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Clinical Studies

On the forefront of diagnostics

At Unilab, our goal is to be on the forefront of diagnostics when it comes to infertility, hormones, female reproduction and male reproduction.


We take a proactive approach to diagnostic testing that allows us to develop a unique relationship with our clients. We are not just satisfied testing specimens and reporting results. As a result, Unilab has always been willing to assist in any research proposal related to improving diagnosis and treatment. For information, please contact our laboratory.

Unilab's Research & Publications

Title: Anti-Mullerian Hormone, Unilab

Background: AMH is involved in cell growth and differentiation. In males, it prevents the female reproductive system from developing during embryonic development. In females, AMH is involved in the regulation of follicular development. It is produced in the ovaries by the granulose cells of early developing follicles. The mechanism behind the regulatory role of AMH is thought to be the inhibition of follicle recruitment and FSH-stimulated growth.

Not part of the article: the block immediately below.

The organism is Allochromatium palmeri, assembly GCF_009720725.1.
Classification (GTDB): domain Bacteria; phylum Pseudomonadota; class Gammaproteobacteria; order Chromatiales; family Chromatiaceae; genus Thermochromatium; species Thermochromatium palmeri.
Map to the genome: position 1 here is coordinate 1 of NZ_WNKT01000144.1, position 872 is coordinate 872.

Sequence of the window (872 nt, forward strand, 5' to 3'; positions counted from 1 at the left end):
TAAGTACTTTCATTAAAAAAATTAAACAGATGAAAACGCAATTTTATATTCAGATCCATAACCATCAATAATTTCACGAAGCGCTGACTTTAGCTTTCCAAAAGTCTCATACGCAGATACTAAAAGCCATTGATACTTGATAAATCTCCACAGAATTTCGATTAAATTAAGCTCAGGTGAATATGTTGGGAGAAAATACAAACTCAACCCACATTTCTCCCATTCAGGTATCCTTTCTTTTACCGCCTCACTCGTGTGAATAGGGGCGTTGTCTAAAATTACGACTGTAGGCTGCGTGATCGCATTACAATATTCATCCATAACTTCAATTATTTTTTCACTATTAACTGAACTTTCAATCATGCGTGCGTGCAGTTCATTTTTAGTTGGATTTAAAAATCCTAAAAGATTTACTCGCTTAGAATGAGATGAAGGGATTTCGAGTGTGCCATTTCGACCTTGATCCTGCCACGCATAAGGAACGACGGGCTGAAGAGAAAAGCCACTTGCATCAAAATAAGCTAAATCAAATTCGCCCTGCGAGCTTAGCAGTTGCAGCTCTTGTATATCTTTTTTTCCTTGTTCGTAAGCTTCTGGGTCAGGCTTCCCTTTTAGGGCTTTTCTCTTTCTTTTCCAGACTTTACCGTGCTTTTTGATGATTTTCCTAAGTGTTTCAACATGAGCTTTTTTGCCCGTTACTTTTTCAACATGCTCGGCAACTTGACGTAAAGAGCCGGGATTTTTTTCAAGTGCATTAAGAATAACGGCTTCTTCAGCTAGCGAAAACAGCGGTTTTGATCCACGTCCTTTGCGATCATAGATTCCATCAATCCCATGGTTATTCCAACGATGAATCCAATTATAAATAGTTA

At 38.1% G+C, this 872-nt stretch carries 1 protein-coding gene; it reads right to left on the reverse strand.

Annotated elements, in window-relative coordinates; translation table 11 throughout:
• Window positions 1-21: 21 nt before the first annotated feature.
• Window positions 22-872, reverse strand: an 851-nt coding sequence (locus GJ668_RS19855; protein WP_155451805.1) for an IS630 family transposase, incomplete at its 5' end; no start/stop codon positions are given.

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Abstract: Correlation of factors affecting the AMH normal range for women in the reproductive years

Background: AMH has important functions for both male and female reproductive organ development. After puberty, when menstrual cycling begins, AMH slowly de- creases throughout life until it becomes undetectable at menopause. AMH is produced in the primary, secondary, tertiary follicles. In conjunction with FSH and Age, it is the most used marker for estimating ovarian reserve. Unilab of Dade is a private laboratory dedicated to reproductive medicine. Procedures used for patient diagnosis are first validated and then verified periodically for linearity, normal range, specimen requirement and additional parameters that may be deemed necessary by our Director or clinicians. This study evaluated 900 orders received for AMH levels during 2008. The following conditions were analyzed:


1. Specimen Stability
2. Validity of the calculated normal range
3. AMH levels vs. Age
4. AMH levels vs. FSH
5. AMH level and incidence of pregnancy

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